On Wireless Data

It's easy to look around at all of the "smart phones," iPads, wireless modems, and think that the future is here, or even that we're living on the cusp of a new technological moment. While wireless data is amazing particularly with respect to where it was a few years ago--enhanced by a better understanding of how to make use of wireless data--it is also true that we're not there yet.

And maybe, given a few years, we'll get there. But it'll be a while. The problem is that too much of the way we use the Internet these days assumes high quality connections to the network. Wireless connections are low quality regardless of speed, in that latency is high and dropped packets are common. While some measures can be taken to speed up the transmission of data once connections are established, and this can give the illusion of better quality, the effect is mostly illusory.

Indeed in a lot of ways the largest recent advancements in wireless technology have been with how applications and platforms are designed in the wireless context rather than anything to do with the wireless transmission technology. Much of the development in the wireless space in the last two or three years has revolved around making a little bit of data go a long way, in using the (remarkably powerful) devices for more of the application's work, and in figuring out how to cache some data for "offline use," when it's difficult to use the radio. These are problems that can be addressed and largely solved in software, although there are limitations and inconsistencies in approach that continue to affect user experience.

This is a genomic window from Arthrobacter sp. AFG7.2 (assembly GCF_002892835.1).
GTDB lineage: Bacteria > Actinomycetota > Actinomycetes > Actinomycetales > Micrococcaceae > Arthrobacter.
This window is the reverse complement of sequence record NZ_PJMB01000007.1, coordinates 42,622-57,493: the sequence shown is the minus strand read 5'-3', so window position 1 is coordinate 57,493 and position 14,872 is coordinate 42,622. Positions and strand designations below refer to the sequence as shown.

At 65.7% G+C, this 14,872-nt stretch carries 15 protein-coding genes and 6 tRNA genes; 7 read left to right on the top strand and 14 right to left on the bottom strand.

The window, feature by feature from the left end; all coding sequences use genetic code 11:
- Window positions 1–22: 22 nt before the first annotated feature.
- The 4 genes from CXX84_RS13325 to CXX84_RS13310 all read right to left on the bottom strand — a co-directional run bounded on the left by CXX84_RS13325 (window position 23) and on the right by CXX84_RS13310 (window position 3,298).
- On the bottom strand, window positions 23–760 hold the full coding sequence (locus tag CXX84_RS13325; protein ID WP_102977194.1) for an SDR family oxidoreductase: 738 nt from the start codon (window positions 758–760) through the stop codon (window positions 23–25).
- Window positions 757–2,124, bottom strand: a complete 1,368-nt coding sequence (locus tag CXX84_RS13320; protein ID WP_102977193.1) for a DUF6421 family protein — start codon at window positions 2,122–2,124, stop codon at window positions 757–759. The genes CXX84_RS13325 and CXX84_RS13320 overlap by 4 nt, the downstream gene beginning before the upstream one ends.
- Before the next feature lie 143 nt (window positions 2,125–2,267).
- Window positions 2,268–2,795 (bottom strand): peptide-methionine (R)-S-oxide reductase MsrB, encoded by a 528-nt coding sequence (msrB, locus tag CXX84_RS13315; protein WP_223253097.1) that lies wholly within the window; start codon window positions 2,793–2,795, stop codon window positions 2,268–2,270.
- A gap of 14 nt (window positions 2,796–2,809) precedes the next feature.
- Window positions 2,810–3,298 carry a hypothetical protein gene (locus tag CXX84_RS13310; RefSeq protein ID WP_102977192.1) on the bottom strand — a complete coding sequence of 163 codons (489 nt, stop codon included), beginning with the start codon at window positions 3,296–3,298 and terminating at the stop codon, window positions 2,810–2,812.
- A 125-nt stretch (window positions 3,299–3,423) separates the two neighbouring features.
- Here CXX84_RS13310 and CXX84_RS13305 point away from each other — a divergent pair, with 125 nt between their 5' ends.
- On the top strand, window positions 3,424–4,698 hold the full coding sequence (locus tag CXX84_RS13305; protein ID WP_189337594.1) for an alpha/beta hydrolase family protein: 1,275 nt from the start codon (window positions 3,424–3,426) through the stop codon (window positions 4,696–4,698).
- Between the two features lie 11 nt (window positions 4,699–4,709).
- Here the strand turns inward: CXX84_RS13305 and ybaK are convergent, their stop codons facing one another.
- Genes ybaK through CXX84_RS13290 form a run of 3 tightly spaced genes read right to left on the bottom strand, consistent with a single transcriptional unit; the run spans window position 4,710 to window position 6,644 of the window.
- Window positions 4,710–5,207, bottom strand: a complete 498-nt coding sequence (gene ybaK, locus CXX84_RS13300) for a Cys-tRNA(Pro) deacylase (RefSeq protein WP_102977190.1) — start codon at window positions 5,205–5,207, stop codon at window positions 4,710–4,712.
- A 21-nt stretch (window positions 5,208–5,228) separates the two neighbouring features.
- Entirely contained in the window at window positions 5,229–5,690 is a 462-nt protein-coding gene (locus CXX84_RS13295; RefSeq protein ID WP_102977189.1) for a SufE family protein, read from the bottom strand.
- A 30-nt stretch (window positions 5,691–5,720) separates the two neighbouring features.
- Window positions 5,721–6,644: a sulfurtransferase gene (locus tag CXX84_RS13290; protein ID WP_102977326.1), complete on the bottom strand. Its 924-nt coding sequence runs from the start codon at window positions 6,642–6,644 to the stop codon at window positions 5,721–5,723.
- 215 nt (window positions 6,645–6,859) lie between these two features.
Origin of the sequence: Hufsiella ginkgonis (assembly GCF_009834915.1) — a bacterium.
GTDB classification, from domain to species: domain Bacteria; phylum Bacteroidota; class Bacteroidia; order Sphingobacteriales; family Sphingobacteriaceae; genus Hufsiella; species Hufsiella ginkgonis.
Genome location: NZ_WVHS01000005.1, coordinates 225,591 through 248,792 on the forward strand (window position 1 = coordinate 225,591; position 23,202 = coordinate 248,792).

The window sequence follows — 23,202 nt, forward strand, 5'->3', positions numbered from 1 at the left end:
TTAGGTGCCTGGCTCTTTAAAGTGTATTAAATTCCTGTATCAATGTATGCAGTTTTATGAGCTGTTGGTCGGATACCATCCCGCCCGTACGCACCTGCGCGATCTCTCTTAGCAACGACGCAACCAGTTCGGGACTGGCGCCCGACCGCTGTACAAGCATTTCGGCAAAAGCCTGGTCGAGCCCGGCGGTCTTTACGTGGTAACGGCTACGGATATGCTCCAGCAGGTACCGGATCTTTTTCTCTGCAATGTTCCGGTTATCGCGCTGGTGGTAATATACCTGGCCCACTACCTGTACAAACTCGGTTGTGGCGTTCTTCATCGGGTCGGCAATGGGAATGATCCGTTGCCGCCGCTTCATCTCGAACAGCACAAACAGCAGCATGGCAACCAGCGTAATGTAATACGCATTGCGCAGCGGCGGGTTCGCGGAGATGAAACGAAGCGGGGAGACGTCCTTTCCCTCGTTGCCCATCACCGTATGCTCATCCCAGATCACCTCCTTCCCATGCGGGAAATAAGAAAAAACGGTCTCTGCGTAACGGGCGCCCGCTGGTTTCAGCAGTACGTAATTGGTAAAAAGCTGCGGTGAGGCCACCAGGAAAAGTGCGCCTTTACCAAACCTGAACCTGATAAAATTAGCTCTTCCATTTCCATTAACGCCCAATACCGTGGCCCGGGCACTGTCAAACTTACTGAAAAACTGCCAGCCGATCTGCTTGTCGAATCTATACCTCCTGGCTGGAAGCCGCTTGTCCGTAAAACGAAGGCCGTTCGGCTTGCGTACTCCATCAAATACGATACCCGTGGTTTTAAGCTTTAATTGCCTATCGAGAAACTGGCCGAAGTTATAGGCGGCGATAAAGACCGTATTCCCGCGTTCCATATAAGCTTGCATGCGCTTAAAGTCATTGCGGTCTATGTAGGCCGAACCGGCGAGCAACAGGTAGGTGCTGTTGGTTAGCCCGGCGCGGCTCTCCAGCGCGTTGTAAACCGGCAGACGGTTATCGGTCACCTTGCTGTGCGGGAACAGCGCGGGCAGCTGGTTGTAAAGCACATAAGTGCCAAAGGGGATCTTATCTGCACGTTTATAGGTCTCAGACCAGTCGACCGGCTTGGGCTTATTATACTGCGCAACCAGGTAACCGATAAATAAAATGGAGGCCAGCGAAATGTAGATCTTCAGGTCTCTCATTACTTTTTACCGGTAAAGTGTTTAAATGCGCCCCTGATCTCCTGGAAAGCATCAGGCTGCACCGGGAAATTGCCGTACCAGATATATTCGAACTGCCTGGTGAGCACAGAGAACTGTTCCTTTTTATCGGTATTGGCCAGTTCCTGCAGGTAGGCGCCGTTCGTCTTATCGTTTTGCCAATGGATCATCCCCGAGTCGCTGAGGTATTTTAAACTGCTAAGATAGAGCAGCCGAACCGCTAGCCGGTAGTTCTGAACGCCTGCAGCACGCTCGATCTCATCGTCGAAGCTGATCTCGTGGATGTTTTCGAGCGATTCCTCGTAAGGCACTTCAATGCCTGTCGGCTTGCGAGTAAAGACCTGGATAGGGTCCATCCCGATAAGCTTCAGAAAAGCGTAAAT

We, as a result, have a couple of conditions. First that we can transmit a lot of data over the air without much trouble, but data integrity and latency (speed) are things we may have to give up on. Second that application development paradigms that can take advantage of this will succeed. Furthermore, I think it's fairly safe to say that in the future, successful mobile technology will develop in this direction as opposed against these trends. Actual real-time mobile technology is dead in the water, although I think some simulated real-time communication works quite well in these contexts.

Practically this means, applications that tap an APO for data that is mostly processed locally. Queue-compatible message passing systems that don't require persistent connections. Software and protocols that assume you're always "on-line" and are able to store transmissions gracefully until you come out of the subway or get off of a train. Of course, this also means designing applications and systems that are efficient with regards to their use of data will be more successful.

The notion that fewer transmissions that consist of bigger "globs" of data will yield better performance than a large number of very small intermediate transmissions, is terribly foreign. It shouldn't be, this stuff has been around for a while, but nevertheless here we are.

Isn't the future grand?

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